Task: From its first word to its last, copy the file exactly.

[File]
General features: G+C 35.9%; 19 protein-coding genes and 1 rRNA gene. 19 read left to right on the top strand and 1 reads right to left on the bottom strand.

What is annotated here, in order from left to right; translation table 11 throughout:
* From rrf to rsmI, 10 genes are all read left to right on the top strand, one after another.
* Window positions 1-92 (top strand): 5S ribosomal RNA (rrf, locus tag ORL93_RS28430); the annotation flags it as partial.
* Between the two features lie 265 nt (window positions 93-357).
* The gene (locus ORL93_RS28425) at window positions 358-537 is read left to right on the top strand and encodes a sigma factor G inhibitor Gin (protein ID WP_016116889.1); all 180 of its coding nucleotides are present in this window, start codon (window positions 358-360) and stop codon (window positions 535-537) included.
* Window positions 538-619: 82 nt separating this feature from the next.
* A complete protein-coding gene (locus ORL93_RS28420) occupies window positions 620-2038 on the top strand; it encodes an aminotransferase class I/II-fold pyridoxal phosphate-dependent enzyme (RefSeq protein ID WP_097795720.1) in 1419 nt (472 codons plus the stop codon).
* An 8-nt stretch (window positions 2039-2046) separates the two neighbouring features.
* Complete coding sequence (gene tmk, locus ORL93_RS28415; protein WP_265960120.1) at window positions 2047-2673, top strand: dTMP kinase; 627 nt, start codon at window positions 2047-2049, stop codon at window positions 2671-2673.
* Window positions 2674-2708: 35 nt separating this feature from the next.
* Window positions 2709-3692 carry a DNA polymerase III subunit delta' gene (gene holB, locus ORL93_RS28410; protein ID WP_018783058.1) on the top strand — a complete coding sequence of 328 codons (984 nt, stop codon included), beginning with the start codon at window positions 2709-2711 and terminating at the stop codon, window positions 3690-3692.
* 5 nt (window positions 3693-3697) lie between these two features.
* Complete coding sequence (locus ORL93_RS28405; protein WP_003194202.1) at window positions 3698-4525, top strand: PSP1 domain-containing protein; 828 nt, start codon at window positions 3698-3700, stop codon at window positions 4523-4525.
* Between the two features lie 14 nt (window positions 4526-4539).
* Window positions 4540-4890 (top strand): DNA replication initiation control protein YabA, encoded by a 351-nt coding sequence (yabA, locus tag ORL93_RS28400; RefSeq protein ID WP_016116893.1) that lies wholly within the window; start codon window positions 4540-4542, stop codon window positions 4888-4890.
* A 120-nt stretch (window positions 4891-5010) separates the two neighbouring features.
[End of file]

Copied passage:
General features: G+C 35.9%; 19 protein-coding genes and 1 rRNA gene. 19 read left to right on the top strand and 1 reads right to left on the bottom strand.

What is annotated here, in order from left to right; translation table 11 throughout:
* From rrf to rsmI, 10 genes are all read left to right on the top strand, one after another.
* Window positions 1-92 (top strand): 5S ribosomal RNA (rrf, locus tag ORL93_RS28430); the annotation flags it as partial.
* Between the two features lie 265 nt (window positions 93-357).
* The gene (locus ORL93_RS28425) at window positions 358-537 is read left to right on the top strand and encodes a sigma factor G inhibitor Gin (protein ID WP_016116889.1); all 180 of its coding nucleotides are present in this window, start codon (window positions 358-360) and stop codon (window positions 535-537) included.
* Window positions 538-619: 82 nt separating this feature from the next.
* A complete protein-coding gene (locus ORL93_RS28420) occupies window positions 620-2038 on the top strand; it encodes an aminotransferase class I/II-fold pyridoxal phosphate-dependent enzyme (RefSeq protein ID WP_097795720.1) in 1419 nt (472 codons plus the stop codon).
* An 8-nt stretch (window positions 2039-2046) separates the two neighbouring features.
* Complete coding sequence (gene tmk, locus ORL93_RS28415; protein WP_265960120.1) at window positions 2047-2673, top strand: dTMP kinase; 627 nt, start codon at window positions 2047-2049, stop codon at window positions 2671-2673.
* Window positions 2674-2708: 35 nt separating this feature from the next.
* Window positions 2709-3692 carry a DNA polymerase III subunit delta' gene (gene holB, locus ORL93_RS28410; protein ID WP_018783058.1) on the top strand — a complete coding sequence of 328 codons (984 nt, stop codon included), beginning with the start codon at window positions 2709-2711 and terminating at the stop codon, window positions 3690-3692.
* 5 nt (window positions 3693-3697) lie between these two features.
* Complete coding sequence (locus ORL93_RS28405; protein WP_003194202.1) at window positions 3698-4525, top strand: PSP1 domain-containing protein; 828 nt, start codon at window positions 3698-3700, stop codon at window positions 4523-4525.
* Between the two features lie 14 nt (window positions 4526-4539).
* Window positions 4540-4890 (top strand): DNA replication initiation control protein YabA, encoded by a 351-nt coding sequence (yabA, locus tag ORL93_RS28400; RefSeq protein ID WP_016116893.1) that lies wholly within the window; start codon window positions 4540-4542, stop codon window positions 4888-4890.
* A 120-nt stretch (window positions 4891-5010) separates the two neighbouring features.